Patricia Sattler, a Ph.D. candidate at the University of Kansas School of Welfare, was awarded a $78,783 fellowship from the National Institute of Justice to study the influences that shape police decision-making and engagement with victims of violent crimes.
This funding is intended to support doctoral students’ research to improve knowledge and understanding of crime and justice issues through science.
“Ms. Sattler was one of only a handful of people selected for this award across the nation. It involves a competitive, peer-review process,” said the Chair of Sattler’s committee Nancy Jo Kepple. “More than deserving the award, she earned the award through hard work and innovative ideas.”
Sattler plans to study the factors that influence officers’ decision-making and case processing, and how these factors shape their engagement with victims of serious violent crime in Arizona and Nebraska.
Sattler formed her research questions from her experiences as the statewide victim assistance coordinator for the Nebraska Department of Justice for eight years.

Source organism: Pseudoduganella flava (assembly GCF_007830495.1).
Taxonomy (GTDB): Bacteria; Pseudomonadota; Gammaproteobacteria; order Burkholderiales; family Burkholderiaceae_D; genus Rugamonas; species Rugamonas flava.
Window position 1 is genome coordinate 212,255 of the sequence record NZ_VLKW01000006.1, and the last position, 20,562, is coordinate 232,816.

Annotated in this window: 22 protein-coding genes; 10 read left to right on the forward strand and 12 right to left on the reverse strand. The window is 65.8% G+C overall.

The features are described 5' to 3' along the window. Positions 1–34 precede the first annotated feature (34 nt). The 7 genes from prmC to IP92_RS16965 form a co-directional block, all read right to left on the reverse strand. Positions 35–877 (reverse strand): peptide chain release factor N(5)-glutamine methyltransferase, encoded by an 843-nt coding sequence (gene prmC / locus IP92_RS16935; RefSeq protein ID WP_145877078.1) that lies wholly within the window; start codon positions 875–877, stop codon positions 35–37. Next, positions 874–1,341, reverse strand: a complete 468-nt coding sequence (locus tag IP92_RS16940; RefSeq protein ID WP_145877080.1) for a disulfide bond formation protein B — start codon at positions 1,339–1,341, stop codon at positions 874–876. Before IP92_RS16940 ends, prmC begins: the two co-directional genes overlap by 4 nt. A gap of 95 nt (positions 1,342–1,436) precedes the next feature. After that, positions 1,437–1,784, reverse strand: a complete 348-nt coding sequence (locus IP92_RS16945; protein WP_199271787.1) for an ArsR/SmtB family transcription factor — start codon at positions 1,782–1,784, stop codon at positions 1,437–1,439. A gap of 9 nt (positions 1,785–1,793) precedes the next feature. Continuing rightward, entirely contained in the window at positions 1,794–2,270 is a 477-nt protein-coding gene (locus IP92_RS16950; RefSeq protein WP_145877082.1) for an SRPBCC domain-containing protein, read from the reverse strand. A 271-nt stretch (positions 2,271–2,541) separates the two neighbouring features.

“I saw firsthand how victims of crime experienced the criminal legal system, from investigation through prosecution and beyond. I also saw firsthand how law enforcement and prosecutors would struggle to obtain cooperation from victims and witnesses to crime; particularly if cases would languish in either investigative stages or in the courts,” Sattler said, “I saw how the current system and its processes facilitates the possibility for secondary harms to be perpetrated upon crime victims, unintentional as they may be.”
Sattler’s study will include interviews with 40 law enforcement officers across Arizona and Nebraska. She will also collect policies, procedures, training materials and other documents to include in her analysis.
“This research will be used to inform and design a much larger quantitative study on police decision-making that I’m already planning as a follow-up once I’ve completed my Ph.D.,” Sattler said.
Kepple said Sattler’s work will strengthen the relationship between law enforcement and social work, and help make gains towards minimizing harm to victims.
Sattler hopes this study will help lead to a follow-up qualitative study with crime victims, as well as a larger-scale quantitative study with the police. She plans on beginning these studies after her intended graduation in May 2021.
—Edited by Brianna Wessling